Metal Urbain are one of those semi-legendary bands of sufficient obscurity that when you first hear of them you either shrug, finding it hard to believe that such a monster could have crawled from the Parisian sewer or immediately want to take to the barricades.
In 1977 the first seven inch single Rough Trade released was the split A side, Panik/Lady Coca Cola. In the context of a punk scene already dying on its feet this was the future. Like Suicide, Metal Urbain had committed the heretical act of pushing electronics to the for but unlike the American provocateurs the guitars remained, driving and contesting the beats. This was advanced and political shit. Or so it must have seemed at the time.
Naturally enough the band’s recorded output was treated with a certain amount of commercial indifference but John Lydon must have been listening as was Richard H Kirk and without a doubt, Steve Albini & Trent Reznor. In terms of their influence Metal Urbain grossly exceeded the sales of their record.
Sneering Parisian neo-situationists whose music seemed like a cry of anger direct from the Banlieue, Metal Urbain managed a perfect synthesis of the motorik with the agit-politics and nihilism every one had grown to know and loathe. Oh and they didn’t have a drummer. Just a drum machine built in to the keyboard which, back in the day was considered pretty antagonistic by those who wanted the three chord revolution to become an orthodoxy. After only two or three years they disappeared, Eric Debris re-emerging as Dr Mix, a successful dance producer and DJ.
Back after a twenty five year gap hear what remains of the band were at West Germany on Friday, up to speed again courtesy of long time fan Jello Biafra’s production on last year’s, J’Irai Chier dans Ton Vomi. Metal Urbain are on the road again.
This is a risky proposition, whilst Wire may have been able to get away with such a long hiatus there are twenty others who are better left fondly remembered. What was ground breaking in ’77 could sound dreary, old nihilists are rarely as amusing and the political agenda seems now more the province of Clichy’s hip hop kids. In the words of Clode Panik, one the band’s original members on their decision to split, “You are old institutions like Peter Gabriel. You are 35 years old, and I’m 21. There is no possible contact. You’re are our ancestors, antiquities. We don’t speak the same language, we don’t live the same life, we don’t have the same loves.”
Contrary to popular belief I am not old enough to have enlisted in the punk wars and remain agnostic about what we are about to witness but with the combined age of the band now comfortably in three figures the risk of the Who’s generational thesis being once again proved is not inconsiderable. In the interests of objectivity I have to say that I have waited ten years to see this band.
The crowd are getting restless and thunder clouds have begun to gather around Kottbusser Tor as the mercury and anticipation rises. Four men in black, all bearing little resemblance to Johnny Cash, take their positions and with little fuss jump into a blistering set of death disco. Eric Débris’ pipes are still capable of rasping out invective and critique, addressing the crowd in English and German but never singing in anything but French (the band once told interviewers that this was so that the Americans wouldn’t understand them). Hermann Schwartz, the other original member, grins from ear to ear as backed by Vott on second guitar and Jerome Solo on the keyboard, as they rip into Hysterie Connective.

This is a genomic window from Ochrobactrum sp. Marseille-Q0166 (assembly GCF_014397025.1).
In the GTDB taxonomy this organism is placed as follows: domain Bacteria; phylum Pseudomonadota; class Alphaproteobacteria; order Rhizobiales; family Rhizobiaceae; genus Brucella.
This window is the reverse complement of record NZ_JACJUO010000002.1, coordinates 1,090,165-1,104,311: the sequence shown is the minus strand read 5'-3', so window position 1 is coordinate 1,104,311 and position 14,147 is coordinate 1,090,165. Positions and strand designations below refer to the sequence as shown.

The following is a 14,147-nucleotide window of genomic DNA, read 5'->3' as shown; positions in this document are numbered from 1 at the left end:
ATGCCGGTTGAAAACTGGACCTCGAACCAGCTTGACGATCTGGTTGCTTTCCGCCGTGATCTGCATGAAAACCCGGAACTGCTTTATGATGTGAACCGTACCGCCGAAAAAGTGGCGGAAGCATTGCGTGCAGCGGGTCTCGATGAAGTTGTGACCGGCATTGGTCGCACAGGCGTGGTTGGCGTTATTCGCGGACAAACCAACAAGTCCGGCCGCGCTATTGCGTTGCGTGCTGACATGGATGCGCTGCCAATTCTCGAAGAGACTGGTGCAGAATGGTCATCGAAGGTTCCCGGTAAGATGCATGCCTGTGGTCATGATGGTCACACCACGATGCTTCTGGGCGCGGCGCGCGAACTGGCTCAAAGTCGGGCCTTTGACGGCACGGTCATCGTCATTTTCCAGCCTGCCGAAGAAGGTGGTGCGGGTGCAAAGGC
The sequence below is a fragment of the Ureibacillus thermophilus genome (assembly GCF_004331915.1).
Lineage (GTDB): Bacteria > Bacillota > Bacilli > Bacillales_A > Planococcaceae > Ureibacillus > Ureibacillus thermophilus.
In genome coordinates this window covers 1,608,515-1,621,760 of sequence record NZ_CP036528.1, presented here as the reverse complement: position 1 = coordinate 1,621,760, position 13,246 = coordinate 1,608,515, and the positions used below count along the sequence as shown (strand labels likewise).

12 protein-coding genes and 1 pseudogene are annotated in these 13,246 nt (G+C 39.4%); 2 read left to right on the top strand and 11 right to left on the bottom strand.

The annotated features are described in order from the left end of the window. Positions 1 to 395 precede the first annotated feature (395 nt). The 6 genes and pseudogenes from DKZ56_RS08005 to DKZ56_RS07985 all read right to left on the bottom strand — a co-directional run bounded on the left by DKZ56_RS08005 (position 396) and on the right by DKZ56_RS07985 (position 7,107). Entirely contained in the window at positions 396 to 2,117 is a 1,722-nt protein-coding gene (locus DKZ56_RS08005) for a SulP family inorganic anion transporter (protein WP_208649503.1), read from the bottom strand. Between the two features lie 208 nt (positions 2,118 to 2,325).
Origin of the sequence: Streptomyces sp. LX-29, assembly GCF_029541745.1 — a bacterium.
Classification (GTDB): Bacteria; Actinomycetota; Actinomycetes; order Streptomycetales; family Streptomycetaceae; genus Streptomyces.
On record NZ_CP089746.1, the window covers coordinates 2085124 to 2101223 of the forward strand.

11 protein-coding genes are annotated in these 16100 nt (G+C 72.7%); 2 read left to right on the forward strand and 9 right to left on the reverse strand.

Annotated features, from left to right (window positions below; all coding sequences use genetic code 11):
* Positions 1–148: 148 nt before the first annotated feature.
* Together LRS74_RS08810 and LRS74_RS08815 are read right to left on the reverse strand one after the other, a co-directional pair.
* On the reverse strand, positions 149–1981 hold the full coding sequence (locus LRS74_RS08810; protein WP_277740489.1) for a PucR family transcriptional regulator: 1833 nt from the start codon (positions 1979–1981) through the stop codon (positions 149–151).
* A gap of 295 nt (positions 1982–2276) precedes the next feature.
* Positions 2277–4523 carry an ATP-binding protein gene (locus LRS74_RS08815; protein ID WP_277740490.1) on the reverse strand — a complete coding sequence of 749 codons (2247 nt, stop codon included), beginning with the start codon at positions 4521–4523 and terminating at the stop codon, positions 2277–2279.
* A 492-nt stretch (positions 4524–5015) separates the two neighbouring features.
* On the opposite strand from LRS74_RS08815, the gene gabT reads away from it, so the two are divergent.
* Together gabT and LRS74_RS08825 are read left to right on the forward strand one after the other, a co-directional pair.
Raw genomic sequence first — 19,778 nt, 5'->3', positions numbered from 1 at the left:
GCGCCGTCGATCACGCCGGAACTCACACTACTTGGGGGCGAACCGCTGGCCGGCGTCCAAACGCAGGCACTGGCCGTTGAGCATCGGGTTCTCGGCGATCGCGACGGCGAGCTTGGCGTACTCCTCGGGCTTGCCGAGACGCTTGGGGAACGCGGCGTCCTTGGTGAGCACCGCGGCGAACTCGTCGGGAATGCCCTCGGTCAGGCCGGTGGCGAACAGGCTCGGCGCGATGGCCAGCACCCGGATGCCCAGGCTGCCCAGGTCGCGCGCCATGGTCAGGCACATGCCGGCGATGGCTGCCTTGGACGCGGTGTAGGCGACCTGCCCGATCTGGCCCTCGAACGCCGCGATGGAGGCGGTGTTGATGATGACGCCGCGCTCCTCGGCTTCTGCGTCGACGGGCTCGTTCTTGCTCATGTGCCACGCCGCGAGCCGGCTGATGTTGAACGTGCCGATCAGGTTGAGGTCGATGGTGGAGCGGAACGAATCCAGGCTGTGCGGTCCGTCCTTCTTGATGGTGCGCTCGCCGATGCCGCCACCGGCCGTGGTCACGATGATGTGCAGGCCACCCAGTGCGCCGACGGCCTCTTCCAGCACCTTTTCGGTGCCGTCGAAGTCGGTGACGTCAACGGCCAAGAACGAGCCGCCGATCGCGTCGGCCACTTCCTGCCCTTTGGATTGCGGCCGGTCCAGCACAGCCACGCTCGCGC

None of the anger has dissipated and somehow Débris, looking a bit like Neil Young with his black frock coat, potato face and lopsided cowboy hat, managed to stay on top of the messy sound. Like Wire, it would seem that Metal Urbain had at least retained an instinct for the art of stopping.
After a while the guitars seem to win the fight with the keyboards, Hermann Schwartz’s legendary plectrum free thrashing sounding as amphetamine burned as ever. Interestingly for a band with such and aggressive ideological commitment to La Modernité rock & roll at its dirtiest clearly remains an important touchstone. The guitar sound owes more to Cochran (albeit filtered through a distinctly French sensibility and speeded up to the insistant, militant, tempos of ’77) than it does to the machine tones of Krautrock or the sonic meanderings of meta-machine era Reed (who Schwartz has cited as an influence). These are dreck riffs but dreck riffs with enough theatricality to insist upon a response.
I write. Bend sinister, here is the sound of Hawkwind being eaten by the U.K Subs. Kraftwerk on ugly drugs. Le Suicide Francais.
The small crowd erupted, sweat dripping from the ceiling as the sky blackened. The ghosts that inhabit this former smack clinic (surely the perfect venue in which to see a band whose sound had grown out of the Parisian ghetto) demonstrated their approval of the encore, Creve Salope (Die Bitch!) with a massive crack of lightning and a torrential downpour.
“In the middle of the zombie crowd, I am a god, a hero, I am the number infinite, the number zero” Clode Panik in 1978